Meeting the Royalty of Togo

Nov. 7, 2016:

Wow! Today was kind of a unique day in that we got to meet a king! Follow along as we explain.

We came into port this morning as usual right about sunrise. As we came off the ship, brightly colored native dancers greeted us.  Today, we moored in the capital city of Lomé, and mounted our busses for the day’s excursion, which involved going to the fetish market (which provides all things needed for the practice of voodoo), a school, and then to meet one of the kings of Togo and his royal court.

togo-1togo-4

While the majority of Togo’s citizens identify as Christian, there are still many practitioners of voodoo, which is at the heart of the indigenous practice of animism (belief in the spiritual powers of nature such as thunder/lightning or the powers of certain animals). There are spells which are cast by the voodoo priests/priestesses using these components, and one wishing some kind of voodoo intervention gets a shopping list from the priest and goes to the fetish market. Lomé is home to one of the most popular fetish markets on the west coast of Africa.  Pulling up in front of it,  Jim and I questioned whether we even wanted to get off the bus, and the smell did not make the anticipation any easier. However, we signed up for the “real deal” experience, so we went to into the market. Like many other African markets, all the merchants were trying to sell us something, and even if we had wanted to buy something (NOT), it is doubtful we could have gotten it back on the ship; much less home!

togo-39togo-42togo-45

togo-51togo-54togo-57

togo-60togo-63togo-72

togo-75togo-84togo-87

Next, we drove into the country to a small town in a rural farming area to see an elementary school. Along the way, we dodged motorbikes, which are used as a sort of low cost form of Uber, and provide much needed opportunities for the youth to earn some money. Naturally, no one wore helmets, and the drivers seemed to double as delivery men, carrying huge bags of  produce and wood in front of them as they drove.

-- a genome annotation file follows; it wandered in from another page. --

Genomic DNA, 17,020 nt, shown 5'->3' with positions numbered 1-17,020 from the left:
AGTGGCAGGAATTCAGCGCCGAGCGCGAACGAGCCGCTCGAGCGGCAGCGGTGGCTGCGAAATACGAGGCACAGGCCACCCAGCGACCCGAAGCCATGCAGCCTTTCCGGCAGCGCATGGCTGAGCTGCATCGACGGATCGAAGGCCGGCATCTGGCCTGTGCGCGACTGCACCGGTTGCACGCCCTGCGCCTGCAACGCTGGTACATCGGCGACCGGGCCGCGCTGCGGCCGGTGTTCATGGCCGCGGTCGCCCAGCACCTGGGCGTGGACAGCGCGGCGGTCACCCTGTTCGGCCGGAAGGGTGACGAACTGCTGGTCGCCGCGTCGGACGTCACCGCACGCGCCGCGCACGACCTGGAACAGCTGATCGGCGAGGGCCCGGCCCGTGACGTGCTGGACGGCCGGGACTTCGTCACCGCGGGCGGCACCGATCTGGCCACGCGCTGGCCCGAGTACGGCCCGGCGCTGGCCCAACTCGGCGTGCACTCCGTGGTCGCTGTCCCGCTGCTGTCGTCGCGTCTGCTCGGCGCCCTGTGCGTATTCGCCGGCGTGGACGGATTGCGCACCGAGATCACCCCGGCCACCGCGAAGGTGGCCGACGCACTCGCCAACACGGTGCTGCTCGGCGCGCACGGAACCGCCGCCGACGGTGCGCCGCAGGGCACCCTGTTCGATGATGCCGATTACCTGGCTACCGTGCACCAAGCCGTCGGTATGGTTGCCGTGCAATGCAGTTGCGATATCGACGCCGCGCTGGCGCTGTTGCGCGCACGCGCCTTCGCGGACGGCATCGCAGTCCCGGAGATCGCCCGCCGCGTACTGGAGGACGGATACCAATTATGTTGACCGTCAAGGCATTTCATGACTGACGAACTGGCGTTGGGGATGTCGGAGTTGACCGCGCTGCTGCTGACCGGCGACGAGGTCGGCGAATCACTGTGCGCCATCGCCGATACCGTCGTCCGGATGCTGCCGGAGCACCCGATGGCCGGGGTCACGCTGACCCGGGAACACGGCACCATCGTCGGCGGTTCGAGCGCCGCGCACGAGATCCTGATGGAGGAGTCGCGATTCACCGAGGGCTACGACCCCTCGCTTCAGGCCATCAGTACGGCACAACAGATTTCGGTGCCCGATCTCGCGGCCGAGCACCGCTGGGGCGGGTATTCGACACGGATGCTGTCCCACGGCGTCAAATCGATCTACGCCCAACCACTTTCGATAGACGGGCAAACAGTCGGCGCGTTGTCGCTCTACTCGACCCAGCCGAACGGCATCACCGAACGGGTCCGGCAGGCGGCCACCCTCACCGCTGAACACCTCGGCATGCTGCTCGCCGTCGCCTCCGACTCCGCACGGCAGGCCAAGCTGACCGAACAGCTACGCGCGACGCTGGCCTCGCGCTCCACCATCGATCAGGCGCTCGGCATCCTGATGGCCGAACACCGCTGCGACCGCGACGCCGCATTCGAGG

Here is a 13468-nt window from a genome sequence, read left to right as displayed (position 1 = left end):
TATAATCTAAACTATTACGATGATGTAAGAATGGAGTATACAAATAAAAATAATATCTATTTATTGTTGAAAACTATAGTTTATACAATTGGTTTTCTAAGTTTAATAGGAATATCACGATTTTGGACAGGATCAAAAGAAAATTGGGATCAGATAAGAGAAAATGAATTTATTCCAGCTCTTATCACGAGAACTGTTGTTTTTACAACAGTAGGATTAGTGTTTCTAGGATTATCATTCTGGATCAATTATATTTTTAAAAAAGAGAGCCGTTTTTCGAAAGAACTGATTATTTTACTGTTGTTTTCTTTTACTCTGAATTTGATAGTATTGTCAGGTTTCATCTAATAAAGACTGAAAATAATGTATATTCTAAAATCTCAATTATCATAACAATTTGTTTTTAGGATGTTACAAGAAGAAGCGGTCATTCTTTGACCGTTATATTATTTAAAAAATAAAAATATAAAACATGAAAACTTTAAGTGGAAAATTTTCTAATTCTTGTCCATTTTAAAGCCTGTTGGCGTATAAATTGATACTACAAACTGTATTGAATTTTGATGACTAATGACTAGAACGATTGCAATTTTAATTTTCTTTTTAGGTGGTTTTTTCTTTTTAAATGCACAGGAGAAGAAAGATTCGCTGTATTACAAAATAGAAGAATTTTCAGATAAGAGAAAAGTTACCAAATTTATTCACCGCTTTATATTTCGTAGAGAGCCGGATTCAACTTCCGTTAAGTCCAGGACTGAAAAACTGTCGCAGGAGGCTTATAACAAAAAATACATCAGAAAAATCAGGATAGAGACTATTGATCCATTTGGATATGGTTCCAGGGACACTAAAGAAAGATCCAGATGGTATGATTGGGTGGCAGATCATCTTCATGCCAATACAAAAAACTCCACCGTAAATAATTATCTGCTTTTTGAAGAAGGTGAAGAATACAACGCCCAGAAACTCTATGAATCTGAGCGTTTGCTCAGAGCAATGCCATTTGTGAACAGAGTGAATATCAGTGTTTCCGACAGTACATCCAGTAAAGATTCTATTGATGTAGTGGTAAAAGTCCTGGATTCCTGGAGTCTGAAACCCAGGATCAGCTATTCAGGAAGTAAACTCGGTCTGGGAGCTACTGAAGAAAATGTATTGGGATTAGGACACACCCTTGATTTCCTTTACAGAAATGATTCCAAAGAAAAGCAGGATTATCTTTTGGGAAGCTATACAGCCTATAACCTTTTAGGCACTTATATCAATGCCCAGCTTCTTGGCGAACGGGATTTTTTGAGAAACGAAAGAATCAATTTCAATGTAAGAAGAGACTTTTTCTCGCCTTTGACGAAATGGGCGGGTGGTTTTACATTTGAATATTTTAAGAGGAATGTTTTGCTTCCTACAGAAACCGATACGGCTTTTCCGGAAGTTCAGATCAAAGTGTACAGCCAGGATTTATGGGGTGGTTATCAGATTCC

togo-135togo-138togo-144

togo-151togo-159

Togo has an incredibly bad school system, with only about 66% of its population being literate (78% if you only count men).  Education is not publicly funded, so many children (such as some we saw at the fetish market) don’t attend school because their parents cannot pay the school fees. Our guides told us that because of a total shortage of schools and teachers (and a population increasing by about 7% per year) most classes hold about 100 students. For our teacher friends out there, let me tell you that the horror of that statistic cannot be fully appreciated until you walk into one of these very primitive classrooms. togo-162

togo-180

togo-183
This shows you the utter pandemonium of 100 students in a class.

togo-206

Nonetheless, the students had prepared some songs for us, and after we toured some classroom, we got back on the bus to go meet some Togolese royalty.

togo-222The king and his royal court met us at the entrance to their compound, and he and some of the village elders helped him perform a welcoming ceremony.  As many of you know, in many countries in Africa, there are tribal chiefs and kings who still govern areas, particularly in the rural areas. In this case, the village we visited was Akepe, and the kingdom covers about 3,000 subjects.  Some of those subjects were the school kids from the school we visited.  The king’s royal court and his “notables” (nobles) ushered us in to a central gathering area, which, fortunately for us was shaded and had benches. Did I mention it’s really hot here almost on the Equator?!!!

togo-258togo-295togo-298togo-310

There was a large group of villagers drumming and singing as we entered, and then there was a formal procession to usher the king and his court into the gathering area. The court was seated on actual thrones, and the king and queen wore crowns.  There was no way to describe the royal couple but as completely “regal”!

togo-319togo-331

togo-340

togo-409

togo-367

togo-373

togo-382

togo-415

togo-418

After some dancing demonstrations, the king addressed us, answered some questions (through an interpreter) and even let us take photos with him.

togo-535togo-445togo-448togo-463

togo-466togo-470togo-487

togo-493togo-526

togo-532

We wrapped up our visit to the village compound, which, as you can see, is still very traditional for the most part.  Jim got to see a goat being born, but the highlight for me was watching one of the women roast some cassava meal while holding both her 7 month old twins in her arms.

togo-538

togo-556

img_0672img_0675

Togo-562.jpg

Then was back to the boat for a much needed sea day of rest!  Hopefully, I’ll get caught up on the blog over the next day!  Next port of call; São Tomé, of the tiny republic of São Tomé and Principe.

Leave a Reply

Fill in your details below or click an icon to log in:

WordPress.com Logo

You are commenting using your WordPress.com account. Log Out / Change )

Twitter picture

You are commenting using your Twitter account. Log Out / Change )

Facebook photo

You are commenting using your Facebook account. Log Out / Change )

Google+ photo

You are commenting using your Google+ account. Log Out / Change )

Connecting to %s